Classroom Kindles: part 2

In the first instance I’m using the Kindles with my year 11 class. My year 11s being generally trustworthy, and also extremely flattered to be given the chance to try the Kindles first, I gave them two hours to play with little intervention from me, although I stayed logged into the Manage My Kindle page of Amazon so that I could keep an eye on what they were doing.

Several things became apparent very quickly.
Firstly, kids are far more inquisitive and quick to figure things out than I am.
Secondly, perhaps the 3G was not such a good idea after all: almost straight away, they were in the Kindle store, shopping for free books. I am grateful that there is no payment facility attached to the Amazon account, or I’m afraid we would have bought a lot of books.
Thirdly, I have never seen students as excited about reading before.

Here are some things my inquisitive year 11s were able to discover:
– you can get onto Facebook but it’s really slow
– you can read and you can listen
– you can choose the voice for narration, either male or female
– you can change the speed at which it reads to you
– there are lots of free books available
– it’s easier to read than a computer screen
– you can change the name of the device from the device (and also, I now understand, the email address; though thankfully none of them tried that).

Last week Tim Dalton wrote an excellent post on using Kindles in a school library, which confirmed some other things that I had gleaned from our trial session: namely, that you can distribute a book to only six devices per Amazon account. This appears to apply to even free books, as I tried to send the Communist Manifesto to all the Kindles but it did not work.

I think the way we’re going to get round this is to set up five Amazon accounts and have six Kindles registered to each one. When it comes to paying for books (something I have not yet really thought about, since I will initially be writing my own Kindle editions of our revision guides), I’d be happy to pay for the books several times over but this facility does not appear to be available, though perhaps I just need to look a bit more carefully.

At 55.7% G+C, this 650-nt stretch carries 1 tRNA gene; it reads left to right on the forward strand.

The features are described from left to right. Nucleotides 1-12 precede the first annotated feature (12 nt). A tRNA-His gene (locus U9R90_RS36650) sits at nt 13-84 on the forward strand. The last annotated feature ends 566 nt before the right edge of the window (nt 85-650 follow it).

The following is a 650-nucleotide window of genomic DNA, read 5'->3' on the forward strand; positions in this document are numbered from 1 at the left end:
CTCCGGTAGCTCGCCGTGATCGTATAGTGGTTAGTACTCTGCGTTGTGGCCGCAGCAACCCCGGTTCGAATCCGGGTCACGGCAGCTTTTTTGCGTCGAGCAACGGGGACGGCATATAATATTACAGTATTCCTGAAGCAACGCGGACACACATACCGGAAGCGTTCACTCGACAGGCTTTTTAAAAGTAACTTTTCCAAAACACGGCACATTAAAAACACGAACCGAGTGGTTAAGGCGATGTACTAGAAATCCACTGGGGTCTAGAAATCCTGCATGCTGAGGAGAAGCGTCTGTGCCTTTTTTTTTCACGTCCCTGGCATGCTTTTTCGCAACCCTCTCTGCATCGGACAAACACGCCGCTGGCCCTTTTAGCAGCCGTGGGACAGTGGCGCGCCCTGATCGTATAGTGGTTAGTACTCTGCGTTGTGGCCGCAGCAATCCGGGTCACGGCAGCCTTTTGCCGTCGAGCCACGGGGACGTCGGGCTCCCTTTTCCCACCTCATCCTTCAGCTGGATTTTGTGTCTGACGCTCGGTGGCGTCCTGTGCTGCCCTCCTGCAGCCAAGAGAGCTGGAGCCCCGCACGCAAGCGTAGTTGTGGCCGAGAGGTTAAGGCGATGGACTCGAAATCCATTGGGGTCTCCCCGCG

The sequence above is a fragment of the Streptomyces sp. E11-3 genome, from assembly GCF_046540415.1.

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6 Responses to Classroom Kindles: part 2

  1. Dave Gale says:

    Hi Sally.

    This is a really exciting project. I totally agree with students’ (appalling) lack of respect for keeping worksheets/resources for future use.

    My mum has just bought a kindle and I do like the readability of it. I don’t know much about the Amazon account side of things but you seem to be working round that well.

    I found out that you can send image files to kindle too (my mun has photos of grand children on hers) which seems brilliant for history.

    My concerns:
    Less sexy than ipad = less desirable to be stolen. True, but they are very portable and still worth >£100

    Are you rewriting text books? That doesn’t seem efficient. Could you collaborate with others to create a crowd sourced bank of resources?